Time and Language: Can You See the Future?
We recently watched the 2016 movie Arrival, which critics are calling one of the best science fiction movies in decades. We enjoyed it as a film that tries to envision how our planet’s politics might play into first contact with alien visitors. We also liked how the movie focused on how language intersects with culture. As regional coordinators for EF High School Exchange Year, a high school student exchange program placing 2,500+ students in the U.S. every year, we work all year long with students from around the world who are trying to understand our culture and speak our language. We know that to understand one, you need to understand the other.
We express our culture through language, and our language defines how we interact with our world. It’s hard to separate one from the other, or to determine “which came first?” Learning another language is not just about learning the words for “person,” “table,” and “animal.” Arrival shows us the truth of this statement. In the movie, linguist Louise Banks (played by Amy Adams) works to translate words and concepts so that humans and the aliens can talk to each other. As she struggles to learn the aliens’ language, she realizes that the key is that the aliens view time very differently than we do. This view of the universe winds its way throughout the aliens’ language. The way they express time enables them to see pieces of the future; as Louise learns the language, she learns the culture — and so sees her own future.
Fantastical, beyond our reality, and make-believe — yes. It is, after all, a fictional story about meeting aliens from another world. But is it really so fantastical to think that people from different cultures will view abstract concepts such as time, place, and distance differently? In a way, Arrival describes the reality of language and culture on our own planet. It’s about viewing the entire universe the way the other person views it and realizing that this changes how you view your own universe.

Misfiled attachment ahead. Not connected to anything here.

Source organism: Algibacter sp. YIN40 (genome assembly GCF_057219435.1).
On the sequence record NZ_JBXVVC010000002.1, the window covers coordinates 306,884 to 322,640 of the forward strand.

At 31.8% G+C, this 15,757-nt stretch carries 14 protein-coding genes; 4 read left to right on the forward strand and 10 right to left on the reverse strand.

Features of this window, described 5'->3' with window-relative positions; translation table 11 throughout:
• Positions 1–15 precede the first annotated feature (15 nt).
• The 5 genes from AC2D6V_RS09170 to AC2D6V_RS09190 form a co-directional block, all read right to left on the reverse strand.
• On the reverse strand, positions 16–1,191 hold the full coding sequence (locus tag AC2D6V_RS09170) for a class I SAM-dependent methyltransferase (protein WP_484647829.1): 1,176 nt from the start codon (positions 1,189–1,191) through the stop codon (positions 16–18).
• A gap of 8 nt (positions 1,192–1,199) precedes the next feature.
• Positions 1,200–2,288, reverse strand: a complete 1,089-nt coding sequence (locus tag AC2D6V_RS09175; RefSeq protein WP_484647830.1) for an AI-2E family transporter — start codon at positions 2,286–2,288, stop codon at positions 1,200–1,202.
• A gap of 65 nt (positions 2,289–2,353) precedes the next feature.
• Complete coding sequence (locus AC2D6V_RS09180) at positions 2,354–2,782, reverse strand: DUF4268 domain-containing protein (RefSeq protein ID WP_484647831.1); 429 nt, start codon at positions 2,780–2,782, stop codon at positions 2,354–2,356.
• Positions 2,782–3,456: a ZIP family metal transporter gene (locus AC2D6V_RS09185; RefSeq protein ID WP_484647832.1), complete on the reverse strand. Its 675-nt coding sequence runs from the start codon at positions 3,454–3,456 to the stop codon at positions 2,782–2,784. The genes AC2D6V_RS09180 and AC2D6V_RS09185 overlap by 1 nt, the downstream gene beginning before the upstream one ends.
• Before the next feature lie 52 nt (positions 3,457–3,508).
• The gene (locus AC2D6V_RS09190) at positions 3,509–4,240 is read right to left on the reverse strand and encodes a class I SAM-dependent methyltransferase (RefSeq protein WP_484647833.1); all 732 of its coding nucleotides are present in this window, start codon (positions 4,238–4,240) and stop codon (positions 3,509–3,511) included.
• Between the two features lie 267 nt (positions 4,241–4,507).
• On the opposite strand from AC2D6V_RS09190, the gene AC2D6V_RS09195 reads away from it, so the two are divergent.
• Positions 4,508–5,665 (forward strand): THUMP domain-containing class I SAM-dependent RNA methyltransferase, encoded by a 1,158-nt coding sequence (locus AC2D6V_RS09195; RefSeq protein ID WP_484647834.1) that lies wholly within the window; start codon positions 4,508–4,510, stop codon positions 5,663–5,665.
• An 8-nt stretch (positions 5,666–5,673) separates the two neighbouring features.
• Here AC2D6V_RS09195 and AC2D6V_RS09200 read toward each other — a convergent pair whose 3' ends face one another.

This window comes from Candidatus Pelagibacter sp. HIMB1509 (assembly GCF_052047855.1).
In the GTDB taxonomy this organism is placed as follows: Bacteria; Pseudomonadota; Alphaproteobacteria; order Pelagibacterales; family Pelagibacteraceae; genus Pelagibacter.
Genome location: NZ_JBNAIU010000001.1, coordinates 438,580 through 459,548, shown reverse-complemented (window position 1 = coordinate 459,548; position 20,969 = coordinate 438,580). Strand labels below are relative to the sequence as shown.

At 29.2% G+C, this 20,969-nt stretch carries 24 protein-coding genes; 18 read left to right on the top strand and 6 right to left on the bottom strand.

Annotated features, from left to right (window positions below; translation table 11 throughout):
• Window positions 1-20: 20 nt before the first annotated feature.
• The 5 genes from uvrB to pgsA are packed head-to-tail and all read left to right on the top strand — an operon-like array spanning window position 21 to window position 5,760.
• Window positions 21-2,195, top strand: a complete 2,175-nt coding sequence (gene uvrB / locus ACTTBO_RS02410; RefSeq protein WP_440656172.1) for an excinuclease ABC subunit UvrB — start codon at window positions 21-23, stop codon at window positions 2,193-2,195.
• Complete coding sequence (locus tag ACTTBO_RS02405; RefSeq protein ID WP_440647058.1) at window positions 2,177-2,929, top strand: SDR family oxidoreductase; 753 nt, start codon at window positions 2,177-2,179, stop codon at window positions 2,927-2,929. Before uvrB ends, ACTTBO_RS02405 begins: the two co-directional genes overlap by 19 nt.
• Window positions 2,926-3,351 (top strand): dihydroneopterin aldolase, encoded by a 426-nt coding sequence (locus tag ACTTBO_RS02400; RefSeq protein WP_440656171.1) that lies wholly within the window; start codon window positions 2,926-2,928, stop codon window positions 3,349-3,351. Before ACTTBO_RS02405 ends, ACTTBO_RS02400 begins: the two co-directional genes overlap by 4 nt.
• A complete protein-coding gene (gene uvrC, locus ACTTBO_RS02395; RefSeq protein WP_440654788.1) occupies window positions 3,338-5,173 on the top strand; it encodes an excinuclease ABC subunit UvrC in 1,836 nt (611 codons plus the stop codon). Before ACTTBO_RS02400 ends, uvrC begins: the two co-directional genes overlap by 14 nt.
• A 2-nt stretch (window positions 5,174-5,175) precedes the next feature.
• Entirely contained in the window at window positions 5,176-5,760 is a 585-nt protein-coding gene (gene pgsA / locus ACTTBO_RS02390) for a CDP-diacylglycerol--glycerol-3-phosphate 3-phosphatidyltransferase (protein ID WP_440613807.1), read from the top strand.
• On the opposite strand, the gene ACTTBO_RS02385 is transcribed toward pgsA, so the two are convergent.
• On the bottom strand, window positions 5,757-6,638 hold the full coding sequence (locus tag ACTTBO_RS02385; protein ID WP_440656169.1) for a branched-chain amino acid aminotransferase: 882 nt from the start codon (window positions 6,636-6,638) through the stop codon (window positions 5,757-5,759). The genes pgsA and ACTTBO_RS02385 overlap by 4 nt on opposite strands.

Viewing time differently isn’t as fantastical as you might think. Some cultures (and, therefore, some languages) express time as a means of looking to the future — “future-in-front” languages as linguist Panos Athanasopoulos discusses in this article. Native English speakers visualize the future as being ahead of us and the past as behind us, already done and gone. But not all cultures on Earth look at time that way, as Athanasopoulos describes:
[F]or speakers of Aymara (spoken in Peru), looking ahead means looking at the past. The word for future (qhipuru) means “behind time” – so the spatial axis is reversed: the future is behind, the past is ahead. The logic in Aymara appears to be this: we can’t look into the future just like we can’t see behind us. The past is already known to us, we can see it just like anything else that appears in our field of vision, in front of us.
The study conducted by Athanasopoulos and colleagues implies that the language we speak will affect whether we believe that time is passing slower or faster. He submits that bilingual people “go between these different ways of estimating time effortlessly and unconsciously.” I find the idea fascinating — that one can go between such different world views just by speaking another language. He also argues that going back and forth between different languages regularly “confers advantages on the ability to learn and multitask, and even long term benefits for mental well-being.” I like that idea, but I’ll leave that for others to debate.
What I want to leave readers with today is just this, whether you are the host family trying to understand the student in your home, the student trying to learn how to be part of a new environment, the teacher trying to help, or the parent back home watching your child from afar. If you really work at not just translating word by word but rather try to see the why and how of another language, you will come to view your own universe differently. That might be a bit unsettling … but it’s exciting, too. Moreover, seeing how the ‘other’ really thinks can only be positive in establishing friendships and long-term relationships. That seems like a good idea to me.